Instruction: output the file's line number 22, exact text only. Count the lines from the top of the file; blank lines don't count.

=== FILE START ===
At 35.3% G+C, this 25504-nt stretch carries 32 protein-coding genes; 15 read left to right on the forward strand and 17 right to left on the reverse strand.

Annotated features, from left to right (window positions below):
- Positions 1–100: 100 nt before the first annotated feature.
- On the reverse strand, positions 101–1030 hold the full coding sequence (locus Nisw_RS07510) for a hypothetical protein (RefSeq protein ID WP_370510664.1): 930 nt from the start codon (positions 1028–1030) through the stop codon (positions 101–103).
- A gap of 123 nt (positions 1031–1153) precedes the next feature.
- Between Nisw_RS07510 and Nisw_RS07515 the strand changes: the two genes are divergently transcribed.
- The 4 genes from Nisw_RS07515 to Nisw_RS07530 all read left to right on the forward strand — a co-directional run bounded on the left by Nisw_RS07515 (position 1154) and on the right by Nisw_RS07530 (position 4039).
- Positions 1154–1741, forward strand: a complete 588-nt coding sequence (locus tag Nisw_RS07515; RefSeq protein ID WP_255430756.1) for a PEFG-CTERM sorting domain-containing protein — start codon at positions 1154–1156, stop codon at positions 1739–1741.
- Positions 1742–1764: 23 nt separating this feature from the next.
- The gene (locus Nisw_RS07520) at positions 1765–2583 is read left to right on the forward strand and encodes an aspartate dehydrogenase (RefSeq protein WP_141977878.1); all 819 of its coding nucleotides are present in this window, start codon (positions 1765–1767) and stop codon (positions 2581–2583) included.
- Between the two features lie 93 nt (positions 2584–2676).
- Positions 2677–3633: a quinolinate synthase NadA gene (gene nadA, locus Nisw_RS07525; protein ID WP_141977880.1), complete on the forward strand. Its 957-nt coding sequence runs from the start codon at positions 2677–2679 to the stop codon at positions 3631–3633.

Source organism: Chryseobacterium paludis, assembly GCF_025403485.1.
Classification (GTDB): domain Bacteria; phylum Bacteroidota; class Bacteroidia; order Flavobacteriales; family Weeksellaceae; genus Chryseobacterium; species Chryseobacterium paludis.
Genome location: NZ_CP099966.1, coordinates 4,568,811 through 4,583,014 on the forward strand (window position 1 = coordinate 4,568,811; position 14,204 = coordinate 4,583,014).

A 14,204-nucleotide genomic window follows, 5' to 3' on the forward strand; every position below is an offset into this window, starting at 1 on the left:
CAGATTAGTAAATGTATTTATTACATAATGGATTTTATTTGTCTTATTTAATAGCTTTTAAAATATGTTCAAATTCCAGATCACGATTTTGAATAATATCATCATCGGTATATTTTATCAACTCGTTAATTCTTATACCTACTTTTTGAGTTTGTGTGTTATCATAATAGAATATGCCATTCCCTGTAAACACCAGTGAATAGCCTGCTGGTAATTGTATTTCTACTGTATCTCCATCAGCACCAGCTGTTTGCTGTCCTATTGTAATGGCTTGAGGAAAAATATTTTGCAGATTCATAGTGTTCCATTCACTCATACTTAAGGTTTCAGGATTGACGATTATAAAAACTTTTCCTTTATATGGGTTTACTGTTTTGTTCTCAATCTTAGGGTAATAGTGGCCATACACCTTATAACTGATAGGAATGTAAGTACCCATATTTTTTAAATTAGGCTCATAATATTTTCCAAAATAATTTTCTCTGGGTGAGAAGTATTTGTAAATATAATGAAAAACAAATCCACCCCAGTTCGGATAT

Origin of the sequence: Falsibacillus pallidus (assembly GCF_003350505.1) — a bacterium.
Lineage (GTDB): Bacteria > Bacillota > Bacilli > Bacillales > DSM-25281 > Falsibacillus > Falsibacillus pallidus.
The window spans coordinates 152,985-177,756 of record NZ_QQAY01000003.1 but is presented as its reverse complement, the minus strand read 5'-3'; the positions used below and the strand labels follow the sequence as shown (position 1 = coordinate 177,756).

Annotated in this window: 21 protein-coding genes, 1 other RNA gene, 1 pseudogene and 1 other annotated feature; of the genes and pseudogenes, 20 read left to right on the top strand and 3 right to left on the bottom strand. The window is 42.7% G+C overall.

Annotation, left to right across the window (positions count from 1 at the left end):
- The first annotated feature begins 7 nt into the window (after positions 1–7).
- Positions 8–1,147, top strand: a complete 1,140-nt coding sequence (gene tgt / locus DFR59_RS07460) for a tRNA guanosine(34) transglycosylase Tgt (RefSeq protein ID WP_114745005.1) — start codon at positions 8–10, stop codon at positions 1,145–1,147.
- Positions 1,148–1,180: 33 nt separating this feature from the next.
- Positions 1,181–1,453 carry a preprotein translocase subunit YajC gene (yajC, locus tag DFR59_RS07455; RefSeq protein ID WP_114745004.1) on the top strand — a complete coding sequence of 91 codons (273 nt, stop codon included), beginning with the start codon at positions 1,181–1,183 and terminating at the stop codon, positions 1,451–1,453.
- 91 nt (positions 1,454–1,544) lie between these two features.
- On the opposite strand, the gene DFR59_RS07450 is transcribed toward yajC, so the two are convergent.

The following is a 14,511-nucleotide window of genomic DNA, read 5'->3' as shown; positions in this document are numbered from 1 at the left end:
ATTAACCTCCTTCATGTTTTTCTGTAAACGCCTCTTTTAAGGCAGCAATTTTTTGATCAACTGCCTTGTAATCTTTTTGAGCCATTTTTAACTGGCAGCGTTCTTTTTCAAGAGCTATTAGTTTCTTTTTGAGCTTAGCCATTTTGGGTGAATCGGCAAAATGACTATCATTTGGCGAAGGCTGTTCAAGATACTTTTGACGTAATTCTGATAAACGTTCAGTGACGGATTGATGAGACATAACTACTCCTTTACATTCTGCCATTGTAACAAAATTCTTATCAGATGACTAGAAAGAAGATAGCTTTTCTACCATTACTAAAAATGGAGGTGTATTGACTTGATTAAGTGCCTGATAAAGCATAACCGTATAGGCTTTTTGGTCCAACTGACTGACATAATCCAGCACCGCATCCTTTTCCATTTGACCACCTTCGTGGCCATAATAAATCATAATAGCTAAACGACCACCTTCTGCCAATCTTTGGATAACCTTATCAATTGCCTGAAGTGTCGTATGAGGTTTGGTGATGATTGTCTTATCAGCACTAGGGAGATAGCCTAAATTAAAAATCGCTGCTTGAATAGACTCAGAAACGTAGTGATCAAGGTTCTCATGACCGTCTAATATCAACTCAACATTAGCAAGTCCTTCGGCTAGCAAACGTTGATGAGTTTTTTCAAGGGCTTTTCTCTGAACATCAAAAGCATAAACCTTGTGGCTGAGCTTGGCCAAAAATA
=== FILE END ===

Annotation, left to right across the window (positions count from 1 at the left end):